In the first week of May, Scottish voters decided to back the SNP for the fourth time in a row. The Scottish Nationalists regard this victory as a mandate to hold another independence referendum. The question is how this party maintains its succession of victories? After three full terms in office, it still enjoys strong support while its opposition remains fragmented. To understand what forces are shaping the political landscape of Scotland, one must learn its political history, which in turn offers lessons and hopes for the future.
Between 1959 and 2015 Scotland was a Labour stronghold, consistently returning Labour MPs to Westminster. After the enactment of devolution in 1998, the country’s political preferences still appeared to be in line with the rest of the UK. Both Westminster and Holyrood were controlled by Labour. But its position started to show signs of strain. In 2007 the SNP dislodged Labour as the largest party in Holyrood. Eight years later, Labour lost to the SNP 40 seats in the general election. Labourites have never recovered from that debacle. Instead, their collapse ushered in a new political era of competition between Scottish Nationalists and Conservatives.
The root cause of Labour’s defeats in Scotland and later in the rest of the UK lies in their decision to move the party’s focus closer to the center, thus embracing many policies initiated under Margaret Thatcher. In so doing New Labour, led by Tony Blair, become focused on catering to the “median voter” and that meant depolarisation of the party. Its leadership hoped that they would be able to retain strongholds in its traditional post-industrial seats such as the Red Wall in the North of England or the Central Belt of Scotland and expand the party’s influence into affluent towns of England’s South.
Initially, this strategy worked as Labour managed to assemble a broad coalition of traditional Labour voters and the middle class. But this move planted the seeds of discontent in Scotland. While Labour became more conservative, Scotland remained entrenched in its left-leaning traditions. And this chasm continued to widen until it became unbridgeable. The right-leaning policies of an ostentatiously leftist party, combined with the financial crisis, deprived Labour of its support in Scotland, setting the stage for the SNP.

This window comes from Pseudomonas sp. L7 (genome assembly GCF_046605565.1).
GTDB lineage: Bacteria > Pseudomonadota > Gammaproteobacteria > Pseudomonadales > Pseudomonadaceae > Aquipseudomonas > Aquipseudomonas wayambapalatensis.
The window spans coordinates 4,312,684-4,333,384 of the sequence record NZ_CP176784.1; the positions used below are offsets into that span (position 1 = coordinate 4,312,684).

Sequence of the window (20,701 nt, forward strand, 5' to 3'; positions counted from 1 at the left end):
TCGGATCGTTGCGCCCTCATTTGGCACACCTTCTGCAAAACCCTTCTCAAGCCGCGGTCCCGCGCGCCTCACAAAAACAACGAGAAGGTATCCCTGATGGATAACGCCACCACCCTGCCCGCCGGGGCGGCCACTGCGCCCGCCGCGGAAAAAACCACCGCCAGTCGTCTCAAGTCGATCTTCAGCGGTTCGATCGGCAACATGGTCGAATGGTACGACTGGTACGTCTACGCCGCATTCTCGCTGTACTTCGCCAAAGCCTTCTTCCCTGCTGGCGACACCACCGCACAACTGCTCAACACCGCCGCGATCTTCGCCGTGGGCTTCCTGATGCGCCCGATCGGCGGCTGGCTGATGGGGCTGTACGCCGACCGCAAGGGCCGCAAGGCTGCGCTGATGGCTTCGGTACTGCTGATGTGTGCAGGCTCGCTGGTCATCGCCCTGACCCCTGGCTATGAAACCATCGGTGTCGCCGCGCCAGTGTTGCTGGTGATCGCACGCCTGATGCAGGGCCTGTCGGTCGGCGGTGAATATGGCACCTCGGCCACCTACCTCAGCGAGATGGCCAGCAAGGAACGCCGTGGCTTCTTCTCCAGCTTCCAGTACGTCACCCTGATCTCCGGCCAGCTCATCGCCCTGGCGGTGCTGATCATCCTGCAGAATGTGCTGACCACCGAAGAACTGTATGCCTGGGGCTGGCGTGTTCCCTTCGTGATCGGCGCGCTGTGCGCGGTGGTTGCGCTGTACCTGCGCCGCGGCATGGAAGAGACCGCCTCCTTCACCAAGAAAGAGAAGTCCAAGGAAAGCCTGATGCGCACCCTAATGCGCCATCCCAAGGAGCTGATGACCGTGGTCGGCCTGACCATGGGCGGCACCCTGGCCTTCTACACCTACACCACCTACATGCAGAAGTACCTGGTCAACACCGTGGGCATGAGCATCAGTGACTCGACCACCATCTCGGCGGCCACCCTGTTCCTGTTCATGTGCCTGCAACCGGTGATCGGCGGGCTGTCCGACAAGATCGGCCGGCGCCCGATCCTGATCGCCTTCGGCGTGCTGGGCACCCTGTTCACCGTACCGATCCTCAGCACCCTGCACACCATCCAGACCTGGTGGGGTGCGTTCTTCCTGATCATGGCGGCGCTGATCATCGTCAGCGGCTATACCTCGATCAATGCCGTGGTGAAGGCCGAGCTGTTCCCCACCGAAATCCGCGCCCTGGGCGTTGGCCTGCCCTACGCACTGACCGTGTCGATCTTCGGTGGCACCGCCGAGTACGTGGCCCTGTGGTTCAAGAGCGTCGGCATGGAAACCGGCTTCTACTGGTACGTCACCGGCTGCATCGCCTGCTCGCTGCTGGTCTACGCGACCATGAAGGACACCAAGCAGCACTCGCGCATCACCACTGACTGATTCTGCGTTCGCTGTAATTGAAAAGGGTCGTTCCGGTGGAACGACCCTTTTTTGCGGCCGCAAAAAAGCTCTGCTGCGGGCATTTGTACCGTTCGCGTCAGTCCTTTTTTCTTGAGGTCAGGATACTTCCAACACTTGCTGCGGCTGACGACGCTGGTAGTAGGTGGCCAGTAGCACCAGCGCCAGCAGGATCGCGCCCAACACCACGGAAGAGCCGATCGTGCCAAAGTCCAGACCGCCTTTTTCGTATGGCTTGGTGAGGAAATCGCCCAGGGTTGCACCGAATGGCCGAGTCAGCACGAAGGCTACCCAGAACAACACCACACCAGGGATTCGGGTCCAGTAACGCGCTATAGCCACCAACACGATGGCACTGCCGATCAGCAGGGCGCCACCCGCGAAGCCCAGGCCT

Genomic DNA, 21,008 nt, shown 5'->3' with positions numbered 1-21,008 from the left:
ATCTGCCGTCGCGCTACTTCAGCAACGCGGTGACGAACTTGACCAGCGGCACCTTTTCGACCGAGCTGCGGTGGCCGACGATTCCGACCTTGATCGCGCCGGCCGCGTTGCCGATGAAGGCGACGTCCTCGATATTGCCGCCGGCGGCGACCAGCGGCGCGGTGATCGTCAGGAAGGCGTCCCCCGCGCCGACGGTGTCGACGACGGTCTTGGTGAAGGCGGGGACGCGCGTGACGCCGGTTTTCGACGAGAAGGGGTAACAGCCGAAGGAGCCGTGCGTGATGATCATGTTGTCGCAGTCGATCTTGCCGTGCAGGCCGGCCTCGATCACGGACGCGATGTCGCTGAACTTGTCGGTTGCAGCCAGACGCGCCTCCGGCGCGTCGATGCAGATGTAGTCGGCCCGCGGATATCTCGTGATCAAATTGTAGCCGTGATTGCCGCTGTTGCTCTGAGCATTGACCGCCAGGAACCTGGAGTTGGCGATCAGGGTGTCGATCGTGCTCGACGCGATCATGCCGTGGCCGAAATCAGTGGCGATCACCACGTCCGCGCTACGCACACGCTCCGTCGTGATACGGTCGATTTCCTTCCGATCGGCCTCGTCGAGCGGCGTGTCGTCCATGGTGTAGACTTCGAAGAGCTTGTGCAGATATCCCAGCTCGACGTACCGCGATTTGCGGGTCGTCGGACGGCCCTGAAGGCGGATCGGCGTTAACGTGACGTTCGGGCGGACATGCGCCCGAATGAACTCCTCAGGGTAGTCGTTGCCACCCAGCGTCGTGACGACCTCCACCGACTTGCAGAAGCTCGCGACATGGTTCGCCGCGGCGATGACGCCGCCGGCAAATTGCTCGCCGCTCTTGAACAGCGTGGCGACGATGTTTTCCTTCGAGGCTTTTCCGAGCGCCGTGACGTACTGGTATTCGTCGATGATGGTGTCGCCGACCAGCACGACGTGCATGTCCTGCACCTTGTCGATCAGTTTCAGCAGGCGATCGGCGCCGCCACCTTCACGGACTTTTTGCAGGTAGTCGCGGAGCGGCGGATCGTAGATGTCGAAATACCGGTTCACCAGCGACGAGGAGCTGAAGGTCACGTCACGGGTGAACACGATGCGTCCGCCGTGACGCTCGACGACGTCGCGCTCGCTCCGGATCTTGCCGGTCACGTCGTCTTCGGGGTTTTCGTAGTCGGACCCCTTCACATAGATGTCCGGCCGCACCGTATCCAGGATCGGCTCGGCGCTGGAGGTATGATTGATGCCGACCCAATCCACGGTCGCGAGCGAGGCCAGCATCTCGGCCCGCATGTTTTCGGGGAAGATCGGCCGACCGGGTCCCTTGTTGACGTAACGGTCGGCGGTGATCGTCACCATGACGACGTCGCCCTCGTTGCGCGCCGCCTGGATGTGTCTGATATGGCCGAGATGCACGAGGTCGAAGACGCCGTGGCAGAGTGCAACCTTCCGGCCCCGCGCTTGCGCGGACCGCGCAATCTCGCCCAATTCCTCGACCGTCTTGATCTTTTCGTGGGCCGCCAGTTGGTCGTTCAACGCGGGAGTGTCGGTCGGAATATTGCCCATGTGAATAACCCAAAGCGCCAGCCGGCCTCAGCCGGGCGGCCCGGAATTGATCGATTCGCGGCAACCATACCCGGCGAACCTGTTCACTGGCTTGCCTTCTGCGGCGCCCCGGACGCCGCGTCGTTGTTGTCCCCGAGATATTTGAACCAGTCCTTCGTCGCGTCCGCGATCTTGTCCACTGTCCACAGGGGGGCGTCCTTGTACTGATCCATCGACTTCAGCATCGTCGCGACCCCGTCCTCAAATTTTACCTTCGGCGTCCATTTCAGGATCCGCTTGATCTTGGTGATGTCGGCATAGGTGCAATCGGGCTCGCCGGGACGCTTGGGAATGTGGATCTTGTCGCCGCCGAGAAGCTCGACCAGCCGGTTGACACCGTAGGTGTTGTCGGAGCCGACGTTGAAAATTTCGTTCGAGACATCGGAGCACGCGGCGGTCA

SNP is not a single-issue party. Their demands for independence are one of many postulates that attract voters. By offering a comprehensive program ranging from free higher education to independence, they can garner support sufficient to achieve consecutive victories. It is essential to note that SNP voters are not invariably in favor of leaving the UK. In the run-up to the last Scottish election, independence was the most important determinant of electoral choices (44% of respondents) according to Ipsos MORI’s Scottish Political Monitor. However, other issues also played a significant role – such as education (32%) or the state of NHS (25%). Handling of the coronavirus pandemic determined the choices of 20% of respondents.
Nowadays, politics is divided into two separate spheres –economic and cultural. The former is concerned with matters such as the quality of public services or budget deficits whereas the latter focuses on one’s national identity, immigration etc. This bifurcation of voting preferences creates a fertile ground for agile political parties as demonstrated by the SNP. It shows that the strength of SNP stems not only from the desire for independence but also a number of other factors. The austerity measures enacted by the Conservative government under David Cameron did not hit Scotland as hard as some parts of England. Still, they contributed to the growing feeling of disaffection with Westminster. SNP politicians capitalized on this disaffection by emulating the strategy of New Labour. They attracted voters from many social classes and political ideologies by offering a very inclusive program. It includes a conservative attitude towards nationalism combined with leftist fiscal policy.
Now Boris Johnson is trying a similar strategy. Conservative Party took advantage of the widespread disgruntlement in the constituencies belonging to the Red Wall by offering a blend of more generous fiscal policies coupled with a strong dose of English nationalism. The Conservatives have not made any headway in Scotland during the general election in 2019 but managed to established themselves as the main opponent of the independence movement. They are now the second largest party in Holyrood following the last local election.
Perhaps, the Conservative Party will be able to gain the trust of Scottish voters. They seem to have abandoned the radical policies seeking to further shrink the size of the state. With time it might enable them to build a strong position in Scotland, providing that their agenda is not infused any further with English nationalism. The growing alignment in terms of economic approach between the Conservative Party and Scottish Nationalists may temper the popularity of the independence movement. At present, Labour appears to be ill-suited to bridge the chasm between England and Scotland. Surprisingly, the Conservative Party emerged as the greatest hope for the preservation of the Union.
The Editor: Kamil Kozlowski
Kamil Kozlowski is a MA student in International Political Economy at King’s College London (KCL). In 2020 he graduated from Kozminski University with a Bachelor’s degree in Management. His research interests are focused on the future of the British economy, especially the development of new sectors in it. Another field close to his heart is the evolution of the global energy market and its implications for regional economic growth.